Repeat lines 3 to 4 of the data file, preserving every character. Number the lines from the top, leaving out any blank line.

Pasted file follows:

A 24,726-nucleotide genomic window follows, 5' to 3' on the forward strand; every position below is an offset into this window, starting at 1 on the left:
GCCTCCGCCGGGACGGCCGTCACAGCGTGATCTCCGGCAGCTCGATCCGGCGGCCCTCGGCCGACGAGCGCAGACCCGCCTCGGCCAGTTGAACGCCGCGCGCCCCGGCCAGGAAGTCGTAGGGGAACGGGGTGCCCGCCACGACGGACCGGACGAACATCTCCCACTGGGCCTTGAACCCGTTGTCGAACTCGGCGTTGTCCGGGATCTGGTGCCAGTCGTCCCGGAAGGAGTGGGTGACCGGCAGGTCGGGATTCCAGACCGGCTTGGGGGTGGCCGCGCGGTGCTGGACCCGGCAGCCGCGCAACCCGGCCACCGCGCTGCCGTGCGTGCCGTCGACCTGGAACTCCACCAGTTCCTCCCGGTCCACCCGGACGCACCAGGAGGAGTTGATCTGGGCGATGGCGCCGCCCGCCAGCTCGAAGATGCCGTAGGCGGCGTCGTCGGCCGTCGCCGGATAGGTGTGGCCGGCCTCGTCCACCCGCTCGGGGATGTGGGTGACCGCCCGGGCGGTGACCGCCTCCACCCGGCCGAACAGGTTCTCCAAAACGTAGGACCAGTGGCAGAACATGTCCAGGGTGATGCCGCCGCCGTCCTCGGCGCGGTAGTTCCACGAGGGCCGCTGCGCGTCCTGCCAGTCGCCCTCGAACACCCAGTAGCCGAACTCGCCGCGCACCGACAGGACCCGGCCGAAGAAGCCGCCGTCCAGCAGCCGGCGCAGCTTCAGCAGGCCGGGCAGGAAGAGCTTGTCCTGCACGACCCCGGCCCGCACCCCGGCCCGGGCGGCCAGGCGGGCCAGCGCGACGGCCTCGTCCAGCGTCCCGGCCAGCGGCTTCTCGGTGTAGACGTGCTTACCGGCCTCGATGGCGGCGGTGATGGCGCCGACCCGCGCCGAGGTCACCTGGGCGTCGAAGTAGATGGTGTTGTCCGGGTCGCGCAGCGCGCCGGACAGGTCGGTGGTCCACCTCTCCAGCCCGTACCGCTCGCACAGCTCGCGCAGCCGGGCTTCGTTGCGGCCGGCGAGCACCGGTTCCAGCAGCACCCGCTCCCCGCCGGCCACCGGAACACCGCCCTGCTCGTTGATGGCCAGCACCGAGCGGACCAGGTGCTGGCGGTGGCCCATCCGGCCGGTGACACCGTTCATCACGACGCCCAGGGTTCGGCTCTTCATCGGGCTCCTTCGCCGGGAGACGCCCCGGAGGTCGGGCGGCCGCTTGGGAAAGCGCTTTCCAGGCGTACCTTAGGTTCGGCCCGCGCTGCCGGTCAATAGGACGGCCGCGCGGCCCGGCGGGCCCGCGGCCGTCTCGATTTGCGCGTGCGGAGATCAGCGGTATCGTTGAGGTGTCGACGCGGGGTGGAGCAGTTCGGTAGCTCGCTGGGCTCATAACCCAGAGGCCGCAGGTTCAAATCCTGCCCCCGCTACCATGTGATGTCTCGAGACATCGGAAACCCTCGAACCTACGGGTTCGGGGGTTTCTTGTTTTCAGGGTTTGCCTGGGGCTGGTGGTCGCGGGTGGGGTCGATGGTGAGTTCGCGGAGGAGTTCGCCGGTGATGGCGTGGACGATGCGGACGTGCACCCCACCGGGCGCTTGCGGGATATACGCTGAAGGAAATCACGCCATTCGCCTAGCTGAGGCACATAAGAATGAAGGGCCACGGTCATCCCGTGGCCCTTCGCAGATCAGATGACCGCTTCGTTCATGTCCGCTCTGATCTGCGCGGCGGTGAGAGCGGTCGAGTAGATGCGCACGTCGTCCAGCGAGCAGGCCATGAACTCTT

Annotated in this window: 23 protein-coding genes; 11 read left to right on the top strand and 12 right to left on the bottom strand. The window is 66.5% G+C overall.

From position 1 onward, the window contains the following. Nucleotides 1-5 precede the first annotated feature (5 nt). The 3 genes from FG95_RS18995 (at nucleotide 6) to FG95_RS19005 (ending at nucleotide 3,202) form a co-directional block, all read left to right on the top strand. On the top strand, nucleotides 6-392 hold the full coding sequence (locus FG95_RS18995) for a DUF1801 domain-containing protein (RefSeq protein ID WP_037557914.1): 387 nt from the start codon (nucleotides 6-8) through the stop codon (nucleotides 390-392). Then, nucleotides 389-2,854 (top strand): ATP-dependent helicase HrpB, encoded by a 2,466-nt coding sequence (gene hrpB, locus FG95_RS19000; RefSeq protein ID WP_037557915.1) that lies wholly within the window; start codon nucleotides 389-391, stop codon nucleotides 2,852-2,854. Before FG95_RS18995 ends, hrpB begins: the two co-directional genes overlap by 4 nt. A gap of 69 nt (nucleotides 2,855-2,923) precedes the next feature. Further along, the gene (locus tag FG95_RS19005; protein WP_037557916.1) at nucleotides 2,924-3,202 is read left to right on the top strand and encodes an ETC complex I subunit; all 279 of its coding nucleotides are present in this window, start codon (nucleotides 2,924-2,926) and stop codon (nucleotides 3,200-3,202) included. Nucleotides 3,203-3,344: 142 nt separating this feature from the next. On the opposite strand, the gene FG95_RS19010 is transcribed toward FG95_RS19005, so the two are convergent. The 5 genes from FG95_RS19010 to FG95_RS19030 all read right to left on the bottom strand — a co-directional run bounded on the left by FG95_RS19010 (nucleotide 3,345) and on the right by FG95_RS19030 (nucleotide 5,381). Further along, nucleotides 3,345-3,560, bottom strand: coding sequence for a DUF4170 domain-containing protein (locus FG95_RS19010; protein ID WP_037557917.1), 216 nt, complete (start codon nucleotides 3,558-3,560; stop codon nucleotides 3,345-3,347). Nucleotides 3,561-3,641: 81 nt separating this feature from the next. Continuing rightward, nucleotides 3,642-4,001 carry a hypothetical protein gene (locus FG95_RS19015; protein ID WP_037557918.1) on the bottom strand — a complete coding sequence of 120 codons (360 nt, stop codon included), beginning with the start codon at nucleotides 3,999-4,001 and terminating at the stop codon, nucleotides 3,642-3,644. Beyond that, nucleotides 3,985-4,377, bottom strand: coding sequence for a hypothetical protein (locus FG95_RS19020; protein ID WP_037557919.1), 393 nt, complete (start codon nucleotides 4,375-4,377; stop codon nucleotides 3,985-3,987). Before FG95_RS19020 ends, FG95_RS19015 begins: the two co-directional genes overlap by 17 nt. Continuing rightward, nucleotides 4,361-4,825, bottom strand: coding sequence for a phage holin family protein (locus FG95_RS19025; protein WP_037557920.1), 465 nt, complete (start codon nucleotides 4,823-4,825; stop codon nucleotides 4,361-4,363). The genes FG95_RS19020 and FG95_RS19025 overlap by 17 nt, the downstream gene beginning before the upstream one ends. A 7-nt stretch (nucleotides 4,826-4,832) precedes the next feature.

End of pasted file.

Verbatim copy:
Annotated in this window: 23 protein-coding genes; 11 read left to right on the top strand and 12 right to left on the bottom strand. The window is 66.5% G+C overall.

From position 1 onward, the window contains the following. Nucleotides 1-5 precede the first annotated feature (5 nt). The 3 genes from FG95_RS18995 (at nucleotide 6) to FG95_RS19005 (ending at nucleotide 3,202) form a co-directional block, all read left to right on the top strand. On the top strand, nucleotides 6-392 hold the full coding sequence (locus FG95_RS18995) for a DUF1801 domain-containing protein (RefSeq protein ID WP_037557914.1): 387 nt from the start codon (nucleotides 6-8) through the stop codon (nucleotides 390-392). Then, nucleotides 389-2,854 (top strand): ATP-dependent helicase HrpB, encoded by a 2,466-nt coding sequence (gene hrpB, locus FG95_RS19000; RefSeq protein ID WP_037557915.1) that lies wholly within the window; start codon nucleotides 389-391, stop codon nucleotides 2,852-2,854. Before FG95_RS18995 ends, hrpB begins: the two co-directional genes overlap by 4 nt. A gap of 69 nt (nucleotides 2,855-2,923) precedes the next feature. Further along, the gene (locus tag FG95_RS19005; protein WP_037557916.1) at nucleotides 2,924-3,202 is read left to right on the top strand and encodes an ETC complex I subunit; all 279 of its coding nucleotides are present in this window, start codon (nucleotides 2,924-2,926) and stop codon (nucleotides 3,200-3,202) included. Nucleotides 3,203-3,344: 142 nt separating this feature from the next. On the opposite strand, the gene FG95_RS19010 is transcribed toward FG95_RS19005, so the two are convergent. The 5 genes from FG95_RS19010 to FG95_RS19030 all read right to left on the bottom strand — a co-directional run bounded on the left by FG95_RS19010 (nucleotide 3,345) and on the right by FG95_RS19030 (nucleotide 5,381). Further along, nucleotides 3,345-3,560, bottom strand: coding sequence for a DUF4170 domain-containing protein (locus FG95_RS19010; protein ID WP_037557917.1), 216 nt, complete (start codon nucleotides 3,558-3,560; stop codon nucleotides 3,345-3,347). Nucleotides 3,561-3,641: 81 nt separating this feature from the next. Continuing rightward, nucleotides 3,642-4,001 carry a hypothetical protein gene (locus FG95_RS19015; protein ID WP_037557918.1) on the bottom strand — a complete coding sequence of 120 codons (360 nt, stop codon included), beginning with the start codon at nucleotides 3,999-4,001 and terminating at the stop codon, nucleotides 3,642-3,644. Beyond that, nucleotides 3,985-4,377, bottom strand: coding sequence for a hypothetical protein (locus FG95_RS19020; protein ID WP_037557919.1), 393 nt, complete (start codon nucleotides 4,375-4,377; stop codon nucleotides 3,985-3,987). Before FG95_RS19020 ends, FG95_RS19015 begins: the two co-directional genes overlap by 17 nt. Continuing rightward, nucleotides 4,361-4,825, bottom strand: coding sequence for a phage holin family protein (locus FG95_RS19025; protein WP_037557920.1), 465 nt, complete (start codon nucleotides 4,823-4,825; stop codon nucleotides 4,361-4,363). The genes FG95_RS19020 and FG95_RS19025 overlap by 17 nt, the downstream gene beginning before the upstream one ends. A 7-nt stretch (nucleotides 4,826-4,832) precedes the next feature.